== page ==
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Why It’s So Tough For Hawks to Trade Josh Smith

dfavale January 30, 2013 Dan Favale No Comments

Trading Josh Smith isn’t going to be easy for the Atlanta Hawks.

It’s not that there won’t be a market for Smith, because there will be. Though Smith’s attitude and lack of experience on a contender could prevent him from landing the max contract he so desperately seeks, neither will be a deal-breaker for a team interested in acquiring a two-way star.

The problem then? Atlanta is going to have to come to terms with dealing him first.

Per Marc J. Spears of Yahoo! Sports, there’s a growing belief within the NBA that Smith is on his way out of Atlanta:

Expectations are growing that the Hawks will trade forward Josh Smith, a source said. Smith has averaged 17 points, 8.6 rebounds. 4.7 assists and 2.1 blocks this month despite the trade speculation.

Hawks general manager Danny Ferry has never been what you would call a big fan of Smith or his dramatics. Toss in the fact that he’s a major flight risk this summer, and the thought of Atlanta dealing him before the February 21st trade deadline makes plenty of sense.

But doing so dictates that the Hawks give up not just a player, but a blueprint they have spent so much time building. Remember, when they brought Joe Johnson back in 2010, visions of creating a big three with him, Smith and Al Horford ran through the minds of everyone in Atlanta.

Nearly three years later, the Hawks have yet to get out of the second round of the playoffs, Johnson is gone and Smith could be on his way out. That’s a lot to stomach, especially considering the return on Smith isn’t going to be Carmelo Anthony- or Chris Paul-like.

By no means am I implying that Atlanta is going to get screwed, but I’d be lying if I didn’t admit it was a strong possibility. Teams know that the Hawks’ back are up against the wall, that they’re relationship with Smith is deteriorating and that he’s liable to leave in free agency. Which means the road is paved for the Hawks to be low-balled and, if they’re desperate enough, ultimately accept an underwhelming offer.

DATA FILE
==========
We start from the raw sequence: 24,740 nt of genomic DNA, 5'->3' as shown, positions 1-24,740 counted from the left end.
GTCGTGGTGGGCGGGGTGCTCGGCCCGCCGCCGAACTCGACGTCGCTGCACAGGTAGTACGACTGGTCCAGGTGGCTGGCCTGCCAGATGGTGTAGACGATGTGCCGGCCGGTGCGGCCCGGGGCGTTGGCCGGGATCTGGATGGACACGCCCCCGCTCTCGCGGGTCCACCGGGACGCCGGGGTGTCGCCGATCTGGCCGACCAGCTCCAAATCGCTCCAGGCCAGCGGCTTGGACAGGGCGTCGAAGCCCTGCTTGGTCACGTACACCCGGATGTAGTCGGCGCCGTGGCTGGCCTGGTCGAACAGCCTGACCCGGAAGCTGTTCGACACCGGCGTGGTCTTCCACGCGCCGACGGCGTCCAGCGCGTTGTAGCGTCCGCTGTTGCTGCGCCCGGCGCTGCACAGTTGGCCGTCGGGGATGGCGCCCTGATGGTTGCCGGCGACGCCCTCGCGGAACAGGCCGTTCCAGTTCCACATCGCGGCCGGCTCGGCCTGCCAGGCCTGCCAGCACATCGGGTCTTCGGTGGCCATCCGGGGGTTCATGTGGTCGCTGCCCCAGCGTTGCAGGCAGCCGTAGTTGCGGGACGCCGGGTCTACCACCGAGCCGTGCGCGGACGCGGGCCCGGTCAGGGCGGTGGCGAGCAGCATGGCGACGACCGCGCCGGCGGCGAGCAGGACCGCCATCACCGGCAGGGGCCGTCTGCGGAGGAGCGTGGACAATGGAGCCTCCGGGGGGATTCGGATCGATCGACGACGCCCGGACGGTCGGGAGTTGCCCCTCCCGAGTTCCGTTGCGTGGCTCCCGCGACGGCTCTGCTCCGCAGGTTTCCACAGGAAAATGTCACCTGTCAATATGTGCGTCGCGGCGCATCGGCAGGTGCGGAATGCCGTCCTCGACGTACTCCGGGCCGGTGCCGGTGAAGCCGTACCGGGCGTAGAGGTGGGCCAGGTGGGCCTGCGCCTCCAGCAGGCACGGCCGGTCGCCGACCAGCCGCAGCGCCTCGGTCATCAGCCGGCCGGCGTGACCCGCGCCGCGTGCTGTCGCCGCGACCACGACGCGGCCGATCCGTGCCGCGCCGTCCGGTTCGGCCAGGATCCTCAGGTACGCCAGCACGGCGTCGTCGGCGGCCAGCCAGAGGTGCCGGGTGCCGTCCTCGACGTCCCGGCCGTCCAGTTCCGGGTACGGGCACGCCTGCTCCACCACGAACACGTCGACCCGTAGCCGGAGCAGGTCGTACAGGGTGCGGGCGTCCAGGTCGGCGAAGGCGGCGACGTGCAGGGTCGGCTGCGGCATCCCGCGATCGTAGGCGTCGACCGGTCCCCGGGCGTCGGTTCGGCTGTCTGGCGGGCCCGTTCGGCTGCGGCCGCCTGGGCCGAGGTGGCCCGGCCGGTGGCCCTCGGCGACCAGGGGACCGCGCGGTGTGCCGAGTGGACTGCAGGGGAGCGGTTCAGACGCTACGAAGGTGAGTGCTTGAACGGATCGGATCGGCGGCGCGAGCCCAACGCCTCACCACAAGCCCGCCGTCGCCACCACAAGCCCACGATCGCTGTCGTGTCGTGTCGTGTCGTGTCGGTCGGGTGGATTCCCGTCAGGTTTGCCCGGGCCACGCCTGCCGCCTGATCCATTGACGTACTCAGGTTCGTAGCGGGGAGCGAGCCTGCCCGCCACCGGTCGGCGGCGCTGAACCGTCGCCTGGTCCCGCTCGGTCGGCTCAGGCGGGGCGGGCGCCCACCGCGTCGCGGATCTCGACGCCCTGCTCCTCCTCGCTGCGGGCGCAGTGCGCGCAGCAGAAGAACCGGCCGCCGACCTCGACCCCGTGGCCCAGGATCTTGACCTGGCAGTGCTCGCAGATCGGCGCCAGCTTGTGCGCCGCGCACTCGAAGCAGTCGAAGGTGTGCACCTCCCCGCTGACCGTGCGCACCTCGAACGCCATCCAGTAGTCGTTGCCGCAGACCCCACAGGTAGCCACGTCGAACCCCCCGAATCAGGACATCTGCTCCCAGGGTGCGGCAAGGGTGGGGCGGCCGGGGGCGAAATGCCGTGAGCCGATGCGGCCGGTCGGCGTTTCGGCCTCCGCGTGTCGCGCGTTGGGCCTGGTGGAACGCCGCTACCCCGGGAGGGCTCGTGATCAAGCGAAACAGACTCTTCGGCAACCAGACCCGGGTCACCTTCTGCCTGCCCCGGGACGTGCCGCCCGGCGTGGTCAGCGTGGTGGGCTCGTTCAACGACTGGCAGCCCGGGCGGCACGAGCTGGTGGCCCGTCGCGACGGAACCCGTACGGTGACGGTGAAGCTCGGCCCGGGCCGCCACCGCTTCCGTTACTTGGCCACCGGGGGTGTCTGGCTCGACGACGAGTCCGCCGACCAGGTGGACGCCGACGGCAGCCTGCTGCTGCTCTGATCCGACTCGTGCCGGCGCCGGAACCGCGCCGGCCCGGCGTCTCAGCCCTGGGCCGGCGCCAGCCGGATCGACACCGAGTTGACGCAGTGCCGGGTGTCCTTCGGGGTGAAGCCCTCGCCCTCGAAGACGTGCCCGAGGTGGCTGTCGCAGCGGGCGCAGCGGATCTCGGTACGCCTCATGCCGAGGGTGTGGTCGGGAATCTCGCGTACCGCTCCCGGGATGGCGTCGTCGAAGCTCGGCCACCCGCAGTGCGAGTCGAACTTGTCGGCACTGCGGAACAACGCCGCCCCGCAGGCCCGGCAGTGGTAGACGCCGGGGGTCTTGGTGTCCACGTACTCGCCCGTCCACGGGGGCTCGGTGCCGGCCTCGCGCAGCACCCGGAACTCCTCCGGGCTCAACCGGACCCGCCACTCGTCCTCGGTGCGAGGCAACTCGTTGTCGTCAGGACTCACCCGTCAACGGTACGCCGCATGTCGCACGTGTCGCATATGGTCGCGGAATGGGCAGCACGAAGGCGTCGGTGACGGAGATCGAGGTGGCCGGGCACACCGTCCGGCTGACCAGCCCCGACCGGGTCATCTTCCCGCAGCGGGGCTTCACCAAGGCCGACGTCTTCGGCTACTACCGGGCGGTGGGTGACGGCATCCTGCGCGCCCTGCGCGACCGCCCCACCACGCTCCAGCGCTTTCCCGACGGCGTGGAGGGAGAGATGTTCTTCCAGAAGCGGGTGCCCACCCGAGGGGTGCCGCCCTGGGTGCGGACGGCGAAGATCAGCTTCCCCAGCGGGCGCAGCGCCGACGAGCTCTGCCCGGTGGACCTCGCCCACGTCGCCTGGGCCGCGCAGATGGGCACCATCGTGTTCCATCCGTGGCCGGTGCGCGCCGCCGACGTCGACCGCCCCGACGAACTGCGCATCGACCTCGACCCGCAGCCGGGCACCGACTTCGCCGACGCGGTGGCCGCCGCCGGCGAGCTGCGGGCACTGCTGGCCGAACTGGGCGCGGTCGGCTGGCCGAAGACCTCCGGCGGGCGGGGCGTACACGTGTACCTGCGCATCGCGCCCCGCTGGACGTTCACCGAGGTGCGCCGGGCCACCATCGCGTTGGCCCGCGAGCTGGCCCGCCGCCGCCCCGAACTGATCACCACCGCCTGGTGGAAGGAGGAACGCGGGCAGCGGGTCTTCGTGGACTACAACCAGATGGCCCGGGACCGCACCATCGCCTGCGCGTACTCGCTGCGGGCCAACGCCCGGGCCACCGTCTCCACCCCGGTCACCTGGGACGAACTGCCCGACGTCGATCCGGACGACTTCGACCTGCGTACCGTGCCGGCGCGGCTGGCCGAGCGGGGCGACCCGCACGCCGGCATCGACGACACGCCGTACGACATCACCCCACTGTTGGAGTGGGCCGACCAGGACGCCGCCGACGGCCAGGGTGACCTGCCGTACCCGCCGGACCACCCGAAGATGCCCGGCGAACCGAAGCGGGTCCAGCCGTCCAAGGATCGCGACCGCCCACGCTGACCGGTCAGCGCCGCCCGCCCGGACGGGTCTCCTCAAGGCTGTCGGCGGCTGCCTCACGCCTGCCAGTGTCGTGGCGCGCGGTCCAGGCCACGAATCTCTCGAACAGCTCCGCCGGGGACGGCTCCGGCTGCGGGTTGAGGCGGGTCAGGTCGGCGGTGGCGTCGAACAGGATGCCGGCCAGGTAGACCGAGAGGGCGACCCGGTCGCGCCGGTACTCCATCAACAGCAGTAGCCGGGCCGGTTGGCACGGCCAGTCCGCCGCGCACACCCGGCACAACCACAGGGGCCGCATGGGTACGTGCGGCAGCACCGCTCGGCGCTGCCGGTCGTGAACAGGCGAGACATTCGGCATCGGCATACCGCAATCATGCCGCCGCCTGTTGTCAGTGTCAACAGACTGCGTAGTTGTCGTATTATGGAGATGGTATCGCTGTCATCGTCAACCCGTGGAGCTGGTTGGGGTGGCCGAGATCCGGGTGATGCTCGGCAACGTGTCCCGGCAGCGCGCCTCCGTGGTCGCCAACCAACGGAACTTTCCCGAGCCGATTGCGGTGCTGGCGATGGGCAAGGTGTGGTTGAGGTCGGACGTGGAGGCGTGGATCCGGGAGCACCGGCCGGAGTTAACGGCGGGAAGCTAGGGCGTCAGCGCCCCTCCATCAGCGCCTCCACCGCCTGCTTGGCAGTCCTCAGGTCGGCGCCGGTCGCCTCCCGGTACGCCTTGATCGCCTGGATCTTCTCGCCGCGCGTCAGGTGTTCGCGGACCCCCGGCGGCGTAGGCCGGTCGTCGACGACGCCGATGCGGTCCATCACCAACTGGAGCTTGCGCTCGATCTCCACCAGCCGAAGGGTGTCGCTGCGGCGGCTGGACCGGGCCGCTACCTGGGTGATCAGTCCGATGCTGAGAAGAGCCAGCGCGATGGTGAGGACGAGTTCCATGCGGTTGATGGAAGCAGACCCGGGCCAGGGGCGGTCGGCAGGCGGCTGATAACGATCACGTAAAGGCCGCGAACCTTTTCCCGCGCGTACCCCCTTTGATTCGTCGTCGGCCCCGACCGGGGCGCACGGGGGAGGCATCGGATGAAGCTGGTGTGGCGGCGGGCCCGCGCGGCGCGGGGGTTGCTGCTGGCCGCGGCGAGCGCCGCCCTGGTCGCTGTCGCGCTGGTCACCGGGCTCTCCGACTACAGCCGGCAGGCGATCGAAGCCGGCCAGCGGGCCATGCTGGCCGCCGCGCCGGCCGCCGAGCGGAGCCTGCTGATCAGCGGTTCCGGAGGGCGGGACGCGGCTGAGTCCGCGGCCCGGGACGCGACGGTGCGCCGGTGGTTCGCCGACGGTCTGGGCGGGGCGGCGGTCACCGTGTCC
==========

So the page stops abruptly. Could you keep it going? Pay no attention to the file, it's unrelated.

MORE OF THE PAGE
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This is more than about giving up his 16.8 points, 8.3 rebounds and 2.2 blocks per game, and it’s more than about accepting the relationship between Smith and his team is fractured beyond repair. Instead, it’s about acknowledging the Hawks must enter a full-fledged rebuild for the first time in nearly decade. And that’s something they didn’t even have to cope with upon shipping out then leading scorer Johnson.

So, while we anxiously await Smith’s departure, bear in mind that said departure is anything but imminent. If Smith was making the call, maybe it would be. But he’s not. The Hawks are. And to them, he means just as much as Dwight Howard did to the Orlando Magic or Anthony to the Denver Nuggets. Right now, he was their best shot at remaining a playoff caliber faction.

And just like it was for the Magic, Nuggets and even the New Orleans Hornets, the Hawks aren’t readily prepared to break up a schematic that was supposed to help them contend for a championship.

Dan Favale is a firm believer in the three-pointer as well as the notion that defense doesn’t always win championships. His musings can be found at Bleacherreport.com in addition to TheHoopDoctors.com. Follow @danfavale on Twitter for his latest posts and all things NBA.

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